Machine learning algorithms using large datasets may be utilized to accurately estimate prognosis and guide therapy for patients with adult congenital heart disease, according to a study published in the European Heart Journal.

The investigators of this large cohort, single-center study sought to examine the utility of machine learning algorithms as a prognostic model and to guide therapeutic decision-making in patients with adult congenital heart disease or pulmonary hypertension.

The study sample included 10,019 adults under active follow-up at the Royal Brompton Hospital in London between 2000 and 2018. Patient data were retrospectively collected — including clinical and demographic data, ECG parameters, cardiopulmonary exercise data, and laboratory markers — and incorporated into deep learning algorithms. Specific deep learning models were then built for patient categorization into diagnostic subsets, disease complexity subsets, and by New York Heart Association (NYHA) class. Accuracy was calculated for all deep learning models, which were used to gauge the prognosis of individual patients as well as to estimate the need for discussion with a multidisciplinary team.

Overall, the deep learning models were able to accurately categorize diagnosis in 91.1% of the study sample, disease complexity in 97% of the sample, and NYHA class in 90.6% of the sample. The need for patient multidisciplinary team discussion was accurately predicted in 90.2% of the sample. Based on a median follow-up time of 8 years, in which 785 patients died, the investigators constructed a model to estimate mortality based on age, diagnosis, laboratory data, ECG parameters, and cardiopulmonary exercise data. Independent of demographic, exercise, laboratory, and ECG parameters, univariate Cox analysis showed a disease severity score greater than 0.9 was related to all-cause mortality with a hazard ratio of 34.02 (<.0001).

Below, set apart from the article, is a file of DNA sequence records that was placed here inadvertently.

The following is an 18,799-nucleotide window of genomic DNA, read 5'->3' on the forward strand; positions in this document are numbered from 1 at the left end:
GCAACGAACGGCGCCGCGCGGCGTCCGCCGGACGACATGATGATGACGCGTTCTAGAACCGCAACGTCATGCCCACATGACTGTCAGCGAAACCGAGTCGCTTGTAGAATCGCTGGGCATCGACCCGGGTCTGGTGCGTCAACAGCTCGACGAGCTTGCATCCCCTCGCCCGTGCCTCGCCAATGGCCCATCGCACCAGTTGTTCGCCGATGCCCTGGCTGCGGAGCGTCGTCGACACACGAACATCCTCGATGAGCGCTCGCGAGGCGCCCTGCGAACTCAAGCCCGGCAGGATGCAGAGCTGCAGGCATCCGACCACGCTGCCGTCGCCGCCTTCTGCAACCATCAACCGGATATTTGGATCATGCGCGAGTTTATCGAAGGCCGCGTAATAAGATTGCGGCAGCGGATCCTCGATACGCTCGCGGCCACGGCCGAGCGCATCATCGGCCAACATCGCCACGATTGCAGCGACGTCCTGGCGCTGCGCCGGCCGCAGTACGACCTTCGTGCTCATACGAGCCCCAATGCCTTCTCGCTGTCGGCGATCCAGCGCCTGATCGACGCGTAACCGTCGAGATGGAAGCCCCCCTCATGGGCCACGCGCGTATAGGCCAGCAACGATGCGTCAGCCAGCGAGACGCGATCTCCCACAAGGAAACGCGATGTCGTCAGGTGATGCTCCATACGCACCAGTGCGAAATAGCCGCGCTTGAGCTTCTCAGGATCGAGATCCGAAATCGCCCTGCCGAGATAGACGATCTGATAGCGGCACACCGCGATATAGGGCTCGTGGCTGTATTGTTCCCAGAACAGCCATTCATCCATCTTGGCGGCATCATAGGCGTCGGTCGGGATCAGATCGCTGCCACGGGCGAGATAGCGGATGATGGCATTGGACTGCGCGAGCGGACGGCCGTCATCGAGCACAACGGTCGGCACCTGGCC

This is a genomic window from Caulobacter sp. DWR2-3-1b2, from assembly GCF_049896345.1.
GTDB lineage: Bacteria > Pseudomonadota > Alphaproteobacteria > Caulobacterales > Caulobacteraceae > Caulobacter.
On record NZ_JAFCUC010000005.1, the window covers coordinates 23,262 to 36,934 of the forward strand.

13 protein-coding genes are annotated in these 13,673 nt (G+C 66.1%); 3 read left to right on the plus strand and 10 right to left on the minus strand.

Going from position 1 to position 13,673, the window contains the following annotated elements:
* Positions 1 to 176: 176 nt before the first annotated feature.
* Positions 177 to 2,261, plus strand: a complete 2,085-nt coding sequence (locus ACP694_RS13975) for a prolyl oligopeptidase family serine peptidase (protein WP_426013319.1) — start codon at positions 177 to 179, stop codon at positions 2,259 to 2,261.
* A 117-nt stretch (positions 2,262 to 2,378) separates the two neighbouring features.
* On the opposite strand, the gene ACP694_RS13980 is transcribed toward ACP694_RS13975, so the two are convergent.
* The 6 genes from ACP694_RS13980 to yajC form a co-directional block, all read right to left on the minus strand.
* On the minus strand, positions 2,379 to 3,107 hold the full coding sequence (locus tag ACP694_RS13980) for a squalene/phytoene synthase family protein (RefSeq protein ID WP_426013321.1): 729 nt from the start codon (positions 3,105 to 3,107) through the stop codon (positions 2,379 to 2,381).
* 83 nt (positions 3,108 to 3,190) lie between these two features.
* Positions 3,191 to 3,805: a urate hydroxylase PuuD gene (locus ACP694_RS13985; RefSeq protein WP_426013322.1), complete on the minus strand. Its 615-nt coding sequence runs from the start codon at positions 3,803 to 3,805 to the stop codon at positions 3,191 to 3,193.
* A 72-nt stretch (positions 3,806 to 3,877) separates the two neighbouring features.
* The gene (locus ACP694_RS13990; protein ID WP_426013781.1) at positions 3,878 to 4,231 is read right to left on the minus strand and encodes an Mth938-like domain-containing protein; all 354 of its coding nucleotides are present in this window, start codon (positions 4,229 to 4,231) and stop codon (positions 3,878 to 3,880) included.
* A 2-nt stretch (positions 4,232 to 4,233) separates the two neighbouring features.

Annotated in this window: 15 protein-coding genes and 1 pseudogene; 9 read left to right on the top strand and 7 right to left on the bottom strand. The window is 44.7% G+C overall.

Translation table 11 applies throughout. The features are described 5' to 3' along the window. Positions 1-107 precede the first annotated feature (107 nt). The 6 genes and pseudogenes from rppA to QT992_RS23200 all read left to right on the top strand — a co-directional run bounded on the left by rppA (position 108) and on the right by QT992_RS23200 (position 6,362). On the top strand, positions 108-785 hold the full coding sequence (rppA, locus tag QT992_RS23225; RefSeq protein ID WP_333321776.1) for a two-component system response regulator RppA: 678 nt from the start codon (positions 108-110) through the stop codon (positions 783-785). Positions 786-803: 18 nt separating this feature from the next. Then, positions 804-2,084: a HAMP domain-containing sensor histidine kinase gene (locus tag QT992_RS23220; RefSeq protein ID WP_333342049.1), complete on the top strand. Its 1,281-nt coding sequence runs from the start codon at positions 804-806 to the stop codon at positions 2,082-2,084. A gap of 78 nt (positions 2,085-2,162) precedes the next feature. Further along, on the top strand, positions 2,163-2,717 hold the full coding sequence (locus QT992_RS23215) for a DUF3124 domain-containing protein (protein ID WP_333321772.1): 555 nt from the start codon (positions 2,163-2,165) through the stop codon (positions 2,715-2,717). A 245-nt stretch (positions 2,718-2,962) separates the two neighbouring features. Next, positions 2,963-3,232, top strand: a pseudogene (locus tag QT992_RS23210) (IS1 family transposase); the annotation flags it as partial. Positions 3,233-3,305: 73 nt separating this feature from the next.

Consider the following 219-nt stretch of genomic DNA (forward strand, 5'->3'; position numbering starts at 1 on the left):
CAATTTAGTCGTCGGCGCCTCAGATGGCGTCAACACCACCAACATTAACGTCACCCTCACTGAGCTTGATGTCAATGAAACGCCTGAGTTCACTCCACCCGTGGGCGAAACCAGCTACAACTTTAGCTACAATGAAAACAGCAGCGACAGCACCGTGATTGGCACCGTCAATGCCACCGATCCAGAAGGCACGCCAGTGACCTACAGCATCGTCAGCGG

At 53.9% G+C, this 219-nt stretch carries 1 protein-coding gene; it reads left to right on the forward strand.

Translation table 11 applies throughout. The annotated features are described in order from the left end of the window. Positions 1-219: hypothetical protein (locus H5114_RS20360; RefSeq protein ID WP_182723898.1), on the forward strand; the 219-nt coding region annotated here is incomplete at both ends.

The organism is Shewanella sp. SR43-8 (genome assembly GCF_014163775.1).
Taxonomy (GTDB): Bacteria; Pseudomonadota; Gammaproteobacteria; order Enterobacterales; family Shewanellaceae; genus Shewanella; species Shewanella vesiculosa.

Limitations to the study included a structured letter format required for the text mining algorithm, limiting the number of laboratory and ECG parameters analyzed, and the need for specifically trained networks for future incorporation of imaging data. Another limitation was the single-center study design, which may not be representative of adult congenital heart disease patterns in the general population. Finally, the generalizability of the model is limited as the text analysis is language specific and requires adaptation for use in different language settings.   

The investigators suggest that machine learning algorithms using large text-driven datasets could predict individual patient’s prognosis with accuracy comparable to manual coding and that utilizing these models may provide clinical guidance for improving the care of patients with adult congenital heart disease.

This study was sponsored by the British Heart Foundation, Actelion UK, Pfizer UK, and GSK UK.

Reference

Diller GP, Kempny A, Babu-Narayan SV, et al. Machine learning algorithms estimating prognosis and guiding therapy in adult congenital heart disease: data from a single tertiary center including 10,019 patients [published online January 26, 2019]. Eur Heart J. doi:10.1093/eurheartj/ehy915